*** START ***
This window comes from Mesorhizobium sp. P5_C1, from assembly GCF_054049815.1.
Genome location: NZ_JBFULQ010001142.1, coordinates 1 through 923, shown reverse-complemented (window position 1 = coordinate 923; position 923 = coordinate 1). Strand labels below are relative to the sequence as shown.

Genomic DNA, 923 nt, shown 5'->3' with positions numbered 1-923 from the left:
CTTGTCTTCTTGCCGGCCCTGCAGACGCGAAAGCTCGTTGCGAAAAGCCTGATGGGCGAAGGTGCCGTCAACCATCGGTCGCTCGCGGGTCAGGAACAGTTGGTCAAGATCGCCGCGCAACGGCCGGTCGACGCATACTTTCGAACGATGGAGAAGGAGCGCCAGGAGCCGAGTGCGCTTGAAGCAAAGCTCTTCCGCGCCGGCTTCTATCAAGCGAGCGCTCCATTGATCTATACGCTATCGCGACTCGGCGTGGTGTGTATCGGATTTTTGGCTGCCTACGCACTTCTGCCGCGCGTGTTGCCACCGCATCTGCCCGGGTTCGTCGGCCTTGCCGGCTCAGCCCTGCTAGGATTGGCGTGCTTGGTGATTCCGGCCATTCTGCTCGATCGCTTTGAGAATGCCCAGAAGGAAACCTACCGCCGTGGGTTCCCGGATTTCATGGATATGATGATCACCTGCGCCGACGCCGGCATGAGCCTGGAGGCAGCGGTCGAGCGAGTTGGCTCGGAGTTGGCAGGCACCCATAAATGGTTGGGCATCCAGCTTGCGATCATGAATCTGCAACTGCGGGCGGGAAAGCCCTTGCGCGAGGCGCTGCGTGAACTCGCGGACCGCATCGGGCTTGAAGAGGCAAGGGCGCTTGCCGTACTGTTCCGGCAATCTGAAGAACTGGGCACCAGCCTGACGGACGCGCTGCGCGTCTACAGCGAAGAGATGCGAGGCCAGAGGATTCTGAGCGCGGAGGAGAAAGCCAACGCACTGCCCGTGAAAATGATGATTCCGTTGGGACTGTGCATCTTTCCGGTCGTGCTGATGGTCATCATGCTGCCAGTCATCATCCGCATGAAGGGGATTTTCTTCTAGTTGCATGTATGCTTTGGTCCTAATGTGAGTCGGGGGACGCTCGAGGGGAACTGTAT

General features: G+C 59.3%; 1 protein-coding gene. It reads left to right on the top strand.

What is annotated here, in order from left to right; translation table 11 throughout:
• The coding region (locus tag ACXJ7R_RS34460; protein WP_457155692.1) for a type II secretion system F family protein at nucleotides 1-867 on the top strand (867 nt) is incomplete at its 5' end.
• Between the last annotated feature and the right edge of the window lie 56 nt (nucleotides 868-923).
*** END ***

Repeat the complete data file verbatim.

This window comes from Mesorhizobium sp. P5_C1, from assembly GCF_054049815.1.
Genome location: NZ_JBFULQ010001142.1, coordinates 1 through 923, shown reverse-complemented (window position 1 = coordinate 923; position 923 = coordinate 1). Strand labels below are relative to the sequence as shown.

Genomic DNA, 923 nt, shown 5'->3' with positions numbered 1-923 from the left:
CTTGTCTTCTTGCCGGCCCTGCAGACGCGAAAGCTCGTTGCGAAAAGCCTGATGGGCGAAGGTGCCGTCAACCATCGGTCGCTCGCGGGTCAGGAACAGTTGGTCAAGATCGCCGCGCAACGGCCGGTCGACGCATACTTTCGAACGATGGAGAAGGAGCGCCAGGAGCCGAGTGCGCTTGAAGCAAAGCTCTTCCGCGCCGGCTTCTATCAAGCGAGCGCTCCATTGATCTATACGCTATCGCGACTCGGCGTGGTGTGTATCGGATTTTTGGCTGCCTACGCACTTCTGCCGCGCGTGTTGCCACCGCATCTGCCCGGGTTCGTCGGCCTTGCCGGCTCAGCCCTGCTAGGATTGGCGTGCTTGGTGATTCCGGCCATTCTGCTCGATCGCTTTGAGAATGCCCAGAAGGAAACCTACCGCCGTGGGTTCCCGGATTTCATGGATATGATGATCACCTGCGCCGACGCCGGCATGAGCCTGGAGGCAGCGGTCGAGCGAGTTGGCTCGGAGTTGGCAGGCACCCATAAATGGTTGGGCATCCAGCTTGCGATCATGAATCTGCAACTGCGGGCGGGAAAGCCCTTGCGCGAGGCGCTGCGTGAACTCGCGGACCGCATCGGGCTTGAAGAGGCAAGGGCGCTTGCCGTACTGTTCCGGCAATCTGAAGAACTGGGCACCAGCCTGACGGACGCGCTGCGCGTCTACAGCGAAGAGATGCGAGGCCAGAGGATTCTGAGCGCGGAGGAGAAAGCCAACGCACTGCCCGTGAAAATGATGATTCCGTTGGGACTGTGCATCTTTCCGGTCGTGCTGATGGTCATCATGCTGCCAGTCATCATCCGCATGAAGGGGATTTTCTTCTAGTTGCATGTATGCTTTGGTCCTAATGTGAGTCGGGGGACGCTCGAGGGGAACTGTAT

General features: G+C 59.3%; 1 protein-coding gene. It reads left to right on the top strand.

What is annotated here, in order from left to right; translation table 11 throughout:
• The coding region (locus tag ACXJ7R_RS34460; protein WP_457155692.1) for a type II secretion system F family protein at nucleotides 1-867 on the top strand (867 nt) is incomplete at its 5' end.
• Between the last annotated feature and the right edge of the window lie 56 nt (nucleotides 868-923).